Developers around the world know that not every app security – AppSec in tech lingo – initiative can be a resounding success. But, more often than not, experience gained from undertaking such initiatives helps developers make robust applications in future. Let us deep dive into six such mistakes which businesses and developers usually commit while implementing AppSec measures. Inheriting certain best practices from such mistakes helps businesses in evolving a robust security road map in the face of ever-increasing cyber threats. These measures should be implemented in due course to stay ahead of the curve in a rapidly evolving threat landscape.
One such oft-repeated mistake is associated with inadequate testing of applications. Developers/testers usually execute a limited set of testing techniques on the application, without thinking through the necessity and applicability of each testing type. This is determined by the stage in which the application is currently in, as well as overall AppSec requirements. With secure software development life cycle (sSDLC) ruling the roost, both static and dynamic analysis are required to have an effective, comprehensive AppSec testing methodology.
Complementary World of Static and Dynamic Analyses
Static application security testing (SAST) is essentially white-box testing, through which developers get to know the architecture and source code of the application. Hence, SAST helps in inspecting codebase to find flaws and malware in a non-runtime environment. With increasing reports of website vulnerabilities and data breaches at deployment level, it has become indispensable to test deployment configuration for security vulnerabilities, like cross-site scripting. On the other hand, dynamic application security testing (DAST), also knows as black-box testing, is executed on the run-time environment and helps in monitoring overall application performance. Since DAST can only be implemented only in the live situation, it cannot examine the source code of the app.
Image Credit- Gartner Application Security terms SAST, DAST, and IAST
As noted above, both static and dynamic analysis complement each other, and one method’s weaknesses becomes another method’s strength. Static analysis cannot identify issues arising from encapsulation, deployment configuration, cross site scripting, etc. In fact, with the advent of agile development model and quick sprints becoming the order of the day, the changes effected in the application require thorough and comprehensive testing. Static analysis, due to its white-box approach, is more cost efficient in identifying security threats in early stages of software development and effective in unearthing future bugs in the system.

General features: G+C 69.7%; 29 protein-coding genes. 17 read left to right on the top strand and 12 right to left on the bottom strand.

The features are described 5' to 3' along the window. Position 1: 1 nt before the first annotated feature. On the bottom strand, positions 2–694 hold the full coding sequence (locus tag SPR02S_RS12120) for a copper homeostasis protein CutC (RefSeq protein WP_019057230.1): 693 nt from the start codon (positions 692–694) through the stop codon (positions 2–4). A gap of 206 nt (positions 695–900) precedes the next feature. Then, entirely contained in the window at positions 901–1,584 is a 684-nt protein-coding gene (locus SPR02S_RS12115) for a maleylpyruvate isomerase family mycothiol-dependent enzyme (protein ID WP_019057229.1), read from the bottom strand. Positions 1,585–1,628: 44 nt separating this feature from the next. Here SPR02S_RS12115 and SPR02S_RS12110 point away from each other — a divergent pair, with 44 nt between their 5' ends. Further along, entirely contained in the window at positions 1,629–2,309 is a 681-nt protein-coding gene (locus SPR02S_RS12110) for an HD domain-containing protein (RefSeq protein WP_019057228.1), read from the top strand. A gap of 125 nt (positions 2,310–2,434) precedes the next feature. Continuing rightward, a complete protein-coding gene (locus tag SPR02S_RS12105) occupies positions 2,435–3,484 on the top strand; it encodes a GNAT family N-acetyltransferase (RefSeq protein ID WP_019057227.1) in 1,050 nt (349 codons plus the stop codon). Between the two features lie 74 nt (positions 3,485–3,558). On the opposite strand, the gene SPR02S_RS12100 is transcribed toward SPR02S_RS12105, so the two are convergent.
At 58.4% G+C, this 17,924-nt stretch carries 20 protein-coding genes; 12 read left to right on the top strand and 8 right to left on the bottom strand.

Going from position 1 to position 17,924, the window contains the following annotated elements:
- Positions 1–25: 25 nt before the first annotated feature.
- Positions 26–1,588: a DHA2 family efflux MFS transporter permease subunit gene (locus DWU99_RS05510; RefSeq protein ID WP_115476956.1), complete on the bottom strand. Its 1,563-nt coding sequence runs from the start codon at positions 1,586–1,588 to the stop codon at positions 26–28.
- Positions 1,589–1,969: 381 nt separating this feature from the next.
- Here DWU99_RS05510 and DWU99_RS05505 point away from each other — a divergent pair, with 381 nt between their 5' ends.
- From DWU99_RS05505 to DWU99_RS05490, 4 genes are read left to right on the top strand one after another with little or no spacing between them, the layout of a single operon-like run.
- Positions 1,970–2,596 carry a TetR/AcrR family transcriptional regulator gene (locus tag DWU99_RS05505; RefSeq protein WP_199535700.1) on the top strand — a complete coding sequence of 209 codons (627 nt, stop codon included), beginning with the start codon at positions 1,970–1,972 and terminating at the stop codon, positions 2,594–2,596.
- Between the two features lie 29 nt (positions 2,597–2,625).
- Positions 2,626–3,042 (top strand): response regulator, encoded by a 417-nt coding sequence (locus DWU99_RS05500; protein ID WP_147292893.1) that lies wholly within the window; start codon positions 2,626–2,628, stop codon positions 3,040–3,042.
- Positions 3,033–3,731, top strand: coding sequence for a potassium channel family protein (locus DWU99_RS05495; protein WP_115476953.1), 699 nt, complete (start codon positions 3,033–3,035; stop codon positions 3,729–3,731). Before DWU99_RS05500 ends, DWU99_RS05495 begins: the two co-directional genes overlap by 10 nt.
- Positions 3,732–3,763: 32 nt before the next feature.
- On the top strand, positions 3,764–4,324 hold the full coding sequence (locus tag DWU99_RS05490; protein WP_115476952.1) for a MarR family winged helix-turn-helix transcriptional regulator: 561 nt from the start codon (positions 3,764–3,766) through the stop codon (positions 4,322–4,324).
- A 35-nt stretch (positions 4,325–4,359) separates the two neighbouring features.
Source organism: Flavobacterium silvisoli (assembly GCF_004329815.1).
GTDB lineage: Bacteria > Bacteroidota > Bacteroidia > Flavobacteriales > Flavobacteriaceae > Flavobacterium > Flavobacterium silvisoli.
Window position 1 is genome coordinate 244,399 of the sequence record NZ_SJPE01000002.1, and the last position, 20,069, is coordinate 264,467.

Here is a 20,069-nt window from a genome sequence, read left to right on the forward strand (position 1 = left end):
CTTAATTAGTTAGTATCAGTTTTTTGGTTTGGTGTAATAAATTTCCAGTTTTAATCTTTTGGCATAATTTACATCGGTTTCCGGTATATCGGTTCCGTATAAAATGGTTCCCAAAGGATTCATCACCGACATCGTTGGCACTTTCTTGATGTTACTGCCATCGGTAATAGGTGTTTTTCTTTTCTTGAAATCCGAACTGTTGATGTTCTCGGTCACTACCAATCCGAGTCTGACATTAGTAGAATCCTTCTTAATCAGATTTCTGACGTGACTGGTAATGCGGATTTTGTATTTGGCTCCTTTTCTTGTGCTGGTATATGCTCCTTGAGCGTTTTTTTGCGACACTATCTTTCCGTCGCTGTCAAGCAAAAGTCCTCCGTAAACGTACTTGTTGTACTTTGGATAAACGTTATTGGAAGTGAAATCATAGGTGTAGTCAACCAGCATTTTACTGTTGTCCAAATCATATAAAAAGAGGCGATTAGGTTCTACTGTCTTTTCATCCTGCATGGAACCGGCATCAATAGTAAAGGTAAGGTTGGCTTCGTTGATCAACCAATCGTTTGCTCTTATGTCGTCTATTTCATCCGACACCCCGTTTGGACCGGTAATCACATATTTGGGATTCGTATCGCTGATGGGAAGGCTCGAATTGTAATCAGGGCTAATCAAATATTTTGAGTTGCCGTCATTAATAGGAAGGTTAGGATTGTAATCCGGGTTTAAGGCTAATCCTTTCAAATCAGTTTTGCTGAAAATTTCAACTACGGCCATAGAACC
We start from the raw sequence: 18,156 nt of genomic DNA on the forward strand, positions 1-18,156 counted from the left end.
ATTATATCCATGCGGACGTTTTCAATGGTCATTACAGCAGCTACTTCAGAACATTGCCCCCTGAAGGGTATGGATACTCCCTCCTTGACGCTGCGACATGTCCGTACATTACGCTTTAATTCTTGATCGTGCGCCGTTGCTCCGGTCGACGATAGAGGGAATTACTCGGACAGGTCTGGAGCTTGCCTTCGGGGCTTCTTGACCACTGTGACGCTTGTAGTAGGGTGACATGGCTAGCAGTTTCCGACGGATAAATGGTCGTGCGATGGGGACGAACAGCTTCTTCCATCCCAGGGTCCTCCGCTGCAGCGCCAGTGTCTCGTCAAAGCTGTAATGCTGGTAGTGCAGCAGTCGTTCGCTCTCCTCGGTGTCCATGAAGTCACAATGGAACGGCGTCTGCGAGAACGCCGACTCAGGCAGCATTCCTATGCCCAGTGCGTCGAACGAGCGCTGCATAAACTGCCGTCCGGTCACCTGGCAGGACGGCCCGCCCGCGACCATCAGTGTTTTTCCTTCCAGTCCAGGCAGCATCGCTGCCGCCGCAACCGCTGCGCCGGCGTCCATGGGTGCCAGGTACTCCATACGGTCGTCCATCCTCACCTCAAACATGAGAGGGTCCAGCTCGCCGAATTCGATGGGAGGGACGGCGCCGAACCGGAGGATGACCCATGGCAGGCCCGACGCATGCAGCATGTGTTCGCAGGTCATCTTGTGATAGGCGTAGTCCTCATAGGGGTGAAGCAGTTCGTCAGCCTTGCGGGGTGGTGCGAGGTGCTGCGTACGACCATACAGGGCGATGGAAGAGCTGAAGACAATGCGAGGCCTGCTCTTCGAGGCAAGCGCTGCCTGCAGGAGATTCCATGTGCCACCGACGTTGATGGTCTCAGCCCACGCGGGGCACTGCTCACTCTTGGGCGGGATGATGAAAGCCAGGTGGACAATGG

Read More about- Protect applications against OWASP TOP 10 Mobile Application Risks
Dynamic analysis, on the other hand, complements static analysis in exposing flaws which can go undetected until the app hits the production stage. After the application build is complete and ready for deployment, the executed code is tested using dynamic analysis. Though not ideal in the case of continuous-integration-continuous-deployment (CICD) projects – because if the app code is frequently updated, its runtime evaluation becomes difficult – still it is essential to assess security throughout an application’s life cycle, starting from inception till production.
Synergizing Security Strategies
Static analysis checks your application inside-out by examining the app’s codebase and its binaries for any security vulnerabilities, whereas dynamic analysis examines the application outside-in while the application is in execution mode. This results in both forming a complete testing methodology. Leaving out one does leave possible attack vectors untested and the application vulnerable to security threats.
Formulating a security strategy requires developers/testers to implement a planned testing strategy to assess both server-side and client-side vulnerabilities. This helps the development team in blending the security framework with latest development models, like CICD, Agile and DevOps. In addition to using automated security testing tools, manual intervention is also necessary to exploit, verify, and properly patch the vulnerabilities.
Gone are the days when hackers used simple techniques, like phishing, to fleece the user. Now, their options to inject malicious codes in an app have increased and, therefore, forced developers to create foolproof testing methods for their apps. Hence, it can be concluded that there is no single panacea to exploit an application to detect all security threats in one go. Neither static nor dynamic analysis alone can offer a hundred percent threat detection. The development/testing team should bring about a synergy between both these techniques and implement them to evolve a future-proof security solution, which is a common omission developers make when hard-pressed to meet tight deadlines in a continuous version upgrade cycle.
Checkout our article on AppSec Mistakes Part-2 where we will help you understand the threat of open source libraries and how to overcome it.
Talk to our experts about your security issues at email@example.com